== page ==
Apple Project Catalyst brings iPad apps to the Mac: What you need to know
Your favorite iPad apps are coming to the Mac this fall.
Jason CiprianiContributing Writer, ZDNet
Jason Cipriani is based out of beautiful Colorado and has been covering mobile technology news and reviewing the latest gadgets for the last six years. His work can also be found on sister site CNET in the How To section, as well as across several more online publications.
announced Project Catalyst Monday at WWDC, its annual developer conference. Project Catalyst -- previously referred to as Marzipan -- is a piece of software that Apple's been working on that will make it possible to install and use your favorite iPad apps on your Mac.
This is an instantly appealing idea because it means that instead of installing duplicate apps on your iPad and on your Mac, you can download the same across multiple devices. Project Catalyst is in the same spirit as iMessage and Apple's notes app, which sync between your
and your computer.
While this was announced today, you'll have to wait a little longer to take advantage of the new feature. Let's take a look at what Project Catalyst is exactly, timing and why you should even care.
What is Project Catalyst?
Project Catalyst is what Apple is calling the company's initiative to bring apps developed for the iPad to the Mac. Previous reports had referred to it as Project Marzipan, however, the public-facing name is now Project Catalyst.
We got our first look at Catalyst apps when
launched with the addition of Apple News, Stocks, Voice Memos and Home.
Prior to Catalyst, it wasn't for
apps to run on a Mac (or vice versa) due to differences in the underlying frameworks -- or software code required for apps to work on a platform. Up until now, iOS has relied solely on UIKit, while MacOS has used AppKit.
With Catalyst, Apple is adding elements of UIKit to MacOS, making it possible for an iOS app to run on a Mac.
Think of it as universal apps... on steroids
When a developer builds an app for Mac using Catalyst, they can check a box in the development program Xcode and it will build the Mac version of the app on the developer's behalf. The app can then be tweaked and customized to improve the experience on the Mac, but for the most part, all of the heavy lifting of converting an iOS app for MacOS has been done by Xcode.
In a sense, Project Catalyst apps are Universal apps on steroids. If Universal Apps sounds familiar, it's because that's what Apple has called apps built for iPhone and iPad since the release of the iPad.
Apple showed off a screenshot of Twitter's upcoming Catalyst-built app for MacOS, which is expected to be released alongside MacOS Catalina.
Wait, don't we already have Universal Apple apps?
Yes, but those apps are limited to the iPhone and iPad right now. We do have features like Continuity for using your iPhone to place phone calls on your Mac, or sharing clipboard contents between your iPad and
. Looking back, it becomes clear features such as hand-off (for things like opening an email you're viewing on your iPad on your Mac) have been precursors to true universal apps in Apple's ecosystem.
iPhone-only apps need not apply
Apps built specifically for the iPhone without an iPad equivalent won't work with Project Catalyst. It's a decision that makes sense, given the layout differences when you compare an iPhone and iPad app. One is built in as a vertical, single column, while the other has multiple areas of information always on display -- just like a Mac app.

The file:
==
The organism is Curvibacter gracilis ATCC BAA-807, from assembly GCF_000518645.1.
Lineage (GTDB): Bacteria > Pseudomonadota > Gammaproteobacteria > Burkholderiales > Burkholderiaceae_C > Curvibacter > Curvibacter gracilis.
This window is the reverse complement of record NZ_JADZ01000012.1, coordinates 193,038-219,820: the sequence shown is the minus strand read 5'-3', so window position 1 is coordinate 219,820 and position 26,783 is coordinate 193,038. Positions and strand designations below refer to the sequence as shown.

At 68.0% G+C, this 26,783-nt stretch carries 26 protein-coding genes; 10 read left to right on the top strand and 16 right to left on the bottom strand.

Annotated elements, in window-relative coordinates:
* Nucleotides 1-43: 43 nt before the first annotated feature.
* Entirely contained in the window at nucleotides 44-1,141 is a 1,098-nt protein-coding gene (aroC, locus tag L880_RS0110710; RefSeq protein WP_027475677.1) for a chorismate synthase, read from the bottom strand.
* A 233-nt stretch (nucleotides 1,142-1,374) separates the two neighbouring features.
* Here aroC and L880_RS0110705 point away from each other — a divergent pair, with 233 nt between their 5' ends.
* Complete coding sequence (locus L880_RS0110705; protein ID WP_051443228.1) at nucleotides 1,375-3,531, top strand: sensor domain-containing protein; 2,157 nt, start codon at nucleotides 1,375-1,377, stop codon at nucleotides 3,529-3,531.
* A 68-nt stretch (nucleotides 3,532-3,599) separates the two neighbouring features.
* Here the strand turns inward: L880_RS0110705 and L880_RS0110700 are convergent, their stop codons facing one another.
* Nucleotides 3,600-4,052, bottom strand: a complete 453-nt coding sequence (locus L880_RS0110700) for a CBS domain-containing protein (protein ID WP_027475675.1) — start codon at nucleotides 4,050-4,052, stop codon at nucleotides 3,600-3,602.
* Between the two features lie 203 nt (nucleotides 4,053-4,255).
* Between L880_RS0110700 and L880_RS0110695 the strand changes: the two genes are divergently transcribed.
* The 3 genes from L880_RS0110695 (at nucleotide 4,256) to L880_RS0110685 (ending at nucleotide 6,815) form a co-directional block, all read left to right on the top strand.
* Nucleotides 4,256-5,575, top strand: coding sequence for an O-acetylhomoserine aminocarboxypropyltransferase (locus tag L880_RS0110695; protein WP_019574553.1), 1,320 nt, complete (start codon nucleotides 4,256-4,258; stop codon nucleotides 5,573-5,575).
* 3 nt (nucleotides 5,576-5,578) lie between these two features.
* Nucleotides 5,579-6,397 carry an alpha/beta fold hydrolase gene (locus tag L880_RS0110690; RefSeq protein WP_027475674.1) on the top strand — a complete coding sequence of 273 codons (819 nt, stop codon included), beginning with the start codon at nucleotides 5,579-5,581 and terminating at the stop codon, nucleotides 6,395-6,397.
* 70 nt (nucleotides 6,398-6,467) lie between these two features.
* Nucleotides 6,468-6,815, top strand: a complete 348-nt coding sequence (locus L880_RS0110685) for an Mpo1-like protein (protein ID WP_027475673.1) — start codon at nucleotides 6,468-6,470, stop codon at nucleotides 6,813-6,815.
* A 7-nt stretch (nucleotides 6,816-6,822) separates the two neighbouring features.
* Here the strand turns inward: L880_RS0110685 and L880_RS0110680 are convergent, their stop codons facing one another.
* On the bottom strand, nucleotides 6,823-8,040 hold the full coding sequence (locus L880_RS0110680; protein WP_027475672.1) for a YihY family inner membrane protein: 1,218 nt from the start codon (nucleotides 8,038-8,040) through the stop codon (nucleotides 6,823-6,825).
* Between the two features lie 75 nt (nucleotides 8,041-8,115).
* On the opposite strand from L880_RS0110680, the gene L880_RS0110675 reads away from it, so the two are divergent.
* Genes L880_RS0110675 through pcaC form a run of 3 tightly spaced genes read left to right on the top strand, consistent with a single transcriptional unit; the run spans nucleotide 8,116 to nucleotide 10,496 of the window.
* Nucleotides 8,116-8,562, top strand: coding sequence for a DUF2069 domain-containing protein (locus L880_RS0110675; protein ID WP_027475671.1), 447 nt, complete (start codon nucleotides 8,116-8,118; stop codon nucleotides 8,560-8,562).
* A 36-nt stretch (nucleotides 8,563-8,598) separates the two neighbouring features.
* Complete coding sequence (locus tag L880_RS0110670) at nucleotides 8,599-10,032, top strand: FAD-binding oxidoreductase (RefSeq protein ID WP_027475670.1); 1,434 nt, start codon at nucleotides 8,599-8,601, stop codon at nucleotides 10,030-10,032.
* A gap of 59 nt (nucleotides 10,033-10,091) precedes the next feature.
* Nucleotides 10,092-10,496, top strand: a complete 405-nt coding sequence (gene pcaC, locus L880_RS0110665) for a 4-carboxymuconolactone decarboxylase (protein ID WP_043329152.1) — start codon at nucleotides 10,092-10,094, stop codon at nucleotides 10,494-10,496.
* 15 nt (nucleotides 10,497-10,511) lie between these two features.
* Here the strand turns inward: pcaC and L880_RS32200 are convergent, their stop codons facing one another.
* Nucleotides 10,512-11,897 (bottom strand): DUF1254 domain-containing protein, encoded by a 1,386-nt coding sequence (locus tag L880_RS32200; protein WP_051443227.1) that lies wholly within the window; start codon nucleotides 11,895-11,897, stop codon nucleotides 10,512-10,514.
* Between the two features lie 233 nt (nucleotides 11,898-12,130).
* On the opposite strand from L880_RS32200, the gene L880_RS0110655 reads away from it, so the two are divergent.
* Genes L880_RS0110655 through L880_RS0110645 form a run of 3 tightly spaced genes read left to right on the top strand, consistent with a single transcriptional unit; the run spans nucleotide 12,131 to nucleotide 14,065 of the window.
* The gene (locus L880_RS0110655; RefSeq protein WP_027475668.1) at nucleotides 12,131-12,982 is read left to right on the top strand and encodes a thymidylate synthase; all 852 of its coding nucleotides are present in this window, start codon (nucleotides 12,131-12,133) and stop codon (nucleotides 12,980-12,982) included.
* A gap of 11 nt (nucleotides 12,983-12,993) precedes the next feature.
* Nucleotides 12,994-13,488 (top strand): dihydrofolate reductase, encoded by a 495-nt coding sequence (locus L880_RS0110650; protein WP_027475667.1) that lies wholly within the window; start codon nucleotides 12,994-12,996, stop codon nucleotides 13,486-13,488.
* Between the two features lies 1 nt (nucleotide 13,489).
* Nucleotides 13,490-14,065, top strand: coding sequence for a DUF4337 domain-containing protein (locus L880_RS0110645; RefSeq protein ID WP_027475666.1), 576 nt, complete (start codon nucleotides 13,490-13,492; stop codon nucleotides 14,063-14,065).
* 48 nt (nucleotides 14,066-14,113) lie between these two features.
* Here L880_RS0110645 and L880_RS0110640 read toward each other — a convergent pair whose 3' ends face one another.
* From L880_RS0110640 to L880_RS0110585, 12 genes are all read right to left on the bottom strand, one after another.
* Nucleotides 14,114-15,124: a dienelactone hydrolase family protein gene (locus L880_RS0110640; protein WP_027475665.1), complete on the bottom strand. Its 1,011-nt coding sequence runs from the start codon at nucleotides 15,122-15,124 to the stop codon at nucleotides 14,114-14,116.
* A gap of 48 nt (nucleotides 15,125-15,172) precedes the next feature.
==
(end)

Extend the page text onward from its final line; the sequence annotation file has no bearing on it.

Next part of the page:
Returning to Apple's WWDC after 20 years, now with 5 OSes instead of 1
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When will more iOS apps come to the Mac?
conference last year, the company announced that iOS apps coming to the Mac would roll out in two phases. The first was the release of Apple's own apps on MacOS. Then Apple promised the second phase would give developers the tools to begin porting their iOS apps to MacOS in 2019.
Project Catalyst is built into MacOS 10.15 Catalina. Catalina is available to developers in beta right now, but won't officially launch until this fall.
Even when MacOS Catalina is released, it may take some time before you begin to see your favorite apps show up in the Mac App Store. Developers will need to work on updating existing apps, or developing new apps, during the beta program and that often carries over past the official release.
Why should you care?
Take a look at the difference between the iOS App Store and Mac App Store in terms of quality and quantity and it quickly becomes apparent the Mac App Store is lacking all around. Developers just don't invest their time into developing apps for the Mac.
But if Apple can provide developers with a simple tool so that it takes only a few minutes to create a Mac version of their iPad app, we're likely to see the number of high-quality Mac apps increase.
In theory, apps like Netflix, Instagram, Twitter or YouTube could wind up on the Mac. The long-term goal of Project Catalyst is to combine iOS and Mac apps so developers don't have to pick and choose which hardware to support. They build an app once, and it works across all your Apple devices. It's a scenario that benefits users and developers alike.
Not to mention that learning how to use one version of the app, or finding and sticking with an app you love across all your devices, is super convenient.
Published June 1, 2019. Update, June 3 at 12:44 p.m. PT: Added Apple's official name, more details.